Wolfpack blanks Heels
Published 9:35 pm Saturday, November 5, 2011
RALEIGH — As the final seconds ticked away, North Carolina State’s players on the sideline extended their hands into the air and held up all five fingers for the home crowd to see. When the celebration made its way across the field, the fans offered those five-fingered waves right back.
These days, beating North Carolina is becoming a tradition for N.C. State’s players, students and fans. And this time, the Tar Heels didn’t put up a whole lot of fight to stop it.
Mike Glennon threw a touchdown pass to help N.C. State beat North Carolina 13-0 on Saturday, earning a fifth straight win against its nearby rival as well as its first shutout win in the series in more than five decades.
It’s the first time the Wolfpack (5-4, 2-3 Atlantic Coast Conference) has taken five straight meetings with the Tar Heels (6-4, 2-4) since 1988-92. And it once again proved that coach Tom O’Brien — still unbeaten against UNC — knows how to win the most important game to the Wolfpack’s fan base.
“I never play this for me,” O’Brien said. “My job is to make sure I help them do everything they can to get ready to play the football game. That being said, I’m certainly going to enjoy this one tonight. I can promise you that.”
The rivalry got a little extra spice late in the week when O’Brien and North Carolina interim coach Everett Withers traded verbal jabs about graduation rates and the lingering NCAA investigation of the UNC program.
The tiff seemed to give N.C. State’s players extra juice for this one, so much so that linebacker Terrell Manning said he’d like to “give the Carolina head coach some money for helping us out.”
O’Brien and N.C. State got the last word by celebrating the Wolfpack’s first shutout of UNC since 1960, its first shutout of an ACC opponent in a decade and the first in five seasons under the coach.
“Coach O’Brien has never been one to run off at the mouth, so anytime he steps up and says something to defend us, we’ve got to have his back,” Manning said.
The Tar Heels now can look forward to another year of hearing about the losing streak.
“This is a big game in this state,” Withers said. “This is supposed to be a rivalry, and it’s supposed to eat at you. It’s supposed to get to you when you lose, and you’re supposed to remember it, get better and come back the next year and try to do something about it.”
James Washington ran for 110 yards for N.C. State, which again saved its best for the Tar Heels in a surprisingly one-sided — and often ugly — contest. The Wolfpack ranked in the bottom half of the league’s defensive statistics, but shut down freshman runner Giovani Bernard and knocked starting quarterback Bryn Renner from the game by the end of the third quarter to give UNC its first shutout loss since 2006.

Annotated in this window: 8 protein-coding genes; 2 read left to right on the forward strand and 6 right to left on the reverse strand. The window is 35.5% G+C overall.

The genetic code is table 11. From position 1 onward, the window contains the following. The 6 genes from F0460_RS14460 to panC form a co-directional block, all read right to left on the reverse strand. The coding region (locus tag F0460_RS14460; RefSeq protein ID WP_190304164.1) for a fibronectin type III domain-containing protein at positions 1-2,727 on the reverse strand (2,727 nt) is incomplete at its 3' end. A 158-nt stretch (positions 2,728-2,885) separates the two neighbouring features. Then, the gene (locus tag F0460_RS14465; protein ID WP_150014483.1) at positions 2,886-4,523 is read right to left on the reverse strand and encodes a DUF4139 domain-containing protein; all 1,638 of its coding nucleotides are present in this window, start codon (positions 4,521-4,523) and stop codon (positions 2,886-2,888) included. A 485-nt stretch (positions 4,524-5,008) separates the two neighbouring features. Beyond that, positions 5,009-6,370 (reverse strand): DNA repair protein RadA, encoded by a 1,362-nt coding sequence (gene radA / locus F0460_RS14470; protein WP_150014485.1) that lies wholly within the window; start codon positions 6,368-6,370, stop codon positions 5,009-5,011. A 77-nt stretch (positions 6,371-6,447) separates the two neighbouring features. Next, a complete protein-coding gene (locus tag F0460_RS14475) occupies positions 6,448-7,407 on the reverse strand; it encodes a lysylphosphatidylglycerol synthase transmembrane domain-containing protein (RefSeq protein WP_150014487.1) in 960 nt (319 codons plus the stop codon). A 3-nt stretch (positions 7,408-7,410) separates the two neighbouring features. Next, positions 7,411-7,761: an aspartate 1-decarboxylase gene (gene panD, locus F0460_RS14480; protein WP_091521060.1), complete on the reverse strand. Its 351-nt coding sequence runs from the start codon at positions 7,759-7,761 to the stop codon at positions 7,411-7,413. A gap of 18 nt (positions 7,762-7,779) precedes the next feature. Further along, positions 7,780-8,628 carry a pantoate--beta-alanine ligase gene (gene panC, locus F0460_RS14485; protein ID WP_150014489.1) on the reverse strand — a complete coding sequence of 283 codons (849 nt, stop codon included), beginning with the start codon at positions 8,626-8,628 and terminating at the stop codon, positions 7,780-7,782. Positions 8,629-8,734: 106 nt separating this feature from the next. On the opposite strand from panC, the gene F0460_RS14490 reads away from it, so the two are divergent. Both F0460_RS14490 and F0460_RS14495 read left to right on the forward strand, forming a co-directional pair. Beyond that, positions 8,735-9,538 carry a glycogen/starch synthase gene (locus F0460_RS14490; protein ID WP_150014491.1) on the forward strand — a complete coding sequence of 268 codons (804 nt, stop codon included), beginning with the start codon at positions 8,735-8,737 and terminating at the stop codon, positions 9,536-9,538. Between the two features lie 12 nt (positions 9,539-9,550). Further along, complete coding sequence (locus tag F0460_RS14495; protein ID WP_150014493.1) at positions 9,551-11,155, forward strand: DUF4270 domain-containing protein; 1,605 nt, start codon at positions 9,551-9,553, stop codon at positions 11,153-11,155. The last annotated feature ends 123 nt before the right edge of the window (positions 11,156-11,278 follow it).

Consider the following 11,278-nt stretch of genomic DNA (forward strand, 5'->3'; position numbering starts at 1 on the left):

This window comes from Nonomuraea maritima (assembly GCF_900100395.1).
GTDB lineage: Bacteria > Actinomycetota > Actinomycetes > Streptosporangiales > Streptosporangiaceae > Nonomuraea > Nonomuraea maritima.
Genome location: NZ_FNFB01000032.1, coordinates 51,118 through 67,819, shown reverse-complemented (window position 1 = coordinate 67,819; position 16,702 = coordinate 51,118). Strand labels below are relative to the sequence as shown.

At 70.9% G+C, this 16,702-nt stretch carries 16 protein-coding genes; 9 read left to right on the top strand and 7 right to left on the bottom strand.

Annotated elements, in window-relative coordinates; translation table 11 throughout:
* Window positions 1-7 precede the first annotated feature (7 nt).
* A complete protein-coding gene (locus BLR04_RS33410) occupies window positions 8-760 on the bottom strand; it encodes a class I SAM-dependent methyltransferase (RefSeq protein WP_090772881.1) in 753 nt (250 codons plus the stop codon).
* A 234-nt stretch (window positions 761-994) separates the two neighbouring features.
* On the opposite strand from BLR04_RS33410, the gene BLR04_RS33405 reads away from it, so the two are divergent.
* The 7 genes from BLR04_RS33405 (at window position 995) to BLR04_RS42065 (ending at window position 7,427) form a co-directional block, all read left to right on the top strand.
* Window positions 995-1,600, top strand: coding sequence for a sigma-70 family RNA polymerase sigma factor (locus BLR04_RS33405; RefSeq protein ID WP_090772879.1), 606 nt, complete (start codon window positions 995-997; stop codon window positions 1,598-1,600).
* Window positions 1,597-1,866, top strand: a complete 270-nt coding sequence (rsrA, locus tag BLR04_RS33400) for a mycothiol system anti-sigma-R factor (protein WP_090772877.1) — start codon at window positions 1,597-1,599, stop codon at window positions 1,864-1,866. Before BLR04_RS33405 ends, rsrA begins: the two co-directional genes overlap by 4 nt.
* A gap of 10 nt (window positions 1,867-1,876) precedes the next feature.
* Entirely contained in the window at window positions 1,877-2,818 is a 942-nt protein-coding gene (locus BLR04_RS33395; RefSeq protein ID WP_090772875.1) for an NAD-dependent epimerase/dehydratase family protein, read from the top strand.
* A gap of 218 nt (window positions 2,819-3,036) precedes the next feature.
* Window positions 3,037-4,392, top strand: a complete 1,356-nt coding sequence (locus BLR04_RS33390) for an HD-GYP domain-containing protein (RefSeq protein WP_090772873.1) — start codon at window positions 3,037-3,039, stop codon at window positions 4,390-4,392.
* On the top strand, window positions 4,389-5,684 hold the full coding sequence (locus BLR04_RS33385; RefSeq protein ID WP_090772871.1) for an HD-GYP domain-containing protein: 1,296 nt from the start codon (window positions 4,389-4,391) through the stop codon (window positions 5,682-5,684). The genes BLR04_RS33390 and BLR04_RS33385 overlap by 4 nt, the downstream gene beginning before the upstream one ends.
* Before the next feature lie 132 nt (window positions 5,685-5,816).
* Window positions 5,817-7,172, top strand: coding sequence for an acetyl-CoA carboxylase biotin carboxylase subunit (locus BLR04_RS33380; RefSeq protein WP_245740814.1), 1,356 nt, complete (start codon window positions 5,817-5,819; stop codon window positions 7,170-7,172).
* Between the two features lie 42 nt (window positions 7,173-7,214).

Manning had 11 tackles and a sack to lead a unit that had four sacks and three interceptions. That made it easy on Glennon, who threw an interception on the first drive but protected the ball the rest of the day. His touchdown pass was a 12-yard scoring strike to T.J. Graham in the back of the end zone on N.C. State’s second drive. Niklas Sade added two short field goals.
“When they’re playing that well on defense, it just helps the offense’s confidence,” Glennon said. “You kind of feel like you’re playing downhill all game knowing that if we have to punt, it’s not really a bad thing because our defense is going to hold them.”
The Tar Heels managed minus-7 yards through the first quarter, 32 through the first half and finished with 165 — including just 3 yards on the ground. While Bernard became the first Tar Heel in 14 years to run for more than 1,000 yards in a season, he managed just 47 yards on 18 carries. Meanwhile, Renner threw for 76 yards with two interceptions before leaving the game with concussion-like symptoms late in the third.
The closest thing the Tar Heels had to a highlight came when Renner found Dwight Jones with a midrange pass that Jones turned into a 74-yard touchdown early in the second quarter, but a holding call wiped out the score. In addition, Renner took a hard hit on the throw and got up gingerly. He never looked right the rest of the game, even leaving briefly late in the first half and going to the locker room while Braden Hanson stepped under center.
Hanson took over late in the third and threw for 86 yards with an interception, but he didn’t get the Tar Heels any closer to a score.
“I think a lot of guys just looked at their record and thought, ‘OK, their record isn’t as good as ours. They’re not going to be as good as us,’” Bernard said. “But I think coming into a rivalry game like this, the record really doesn’t matter. … The score showed that they had more heart than us and played harder than we did.”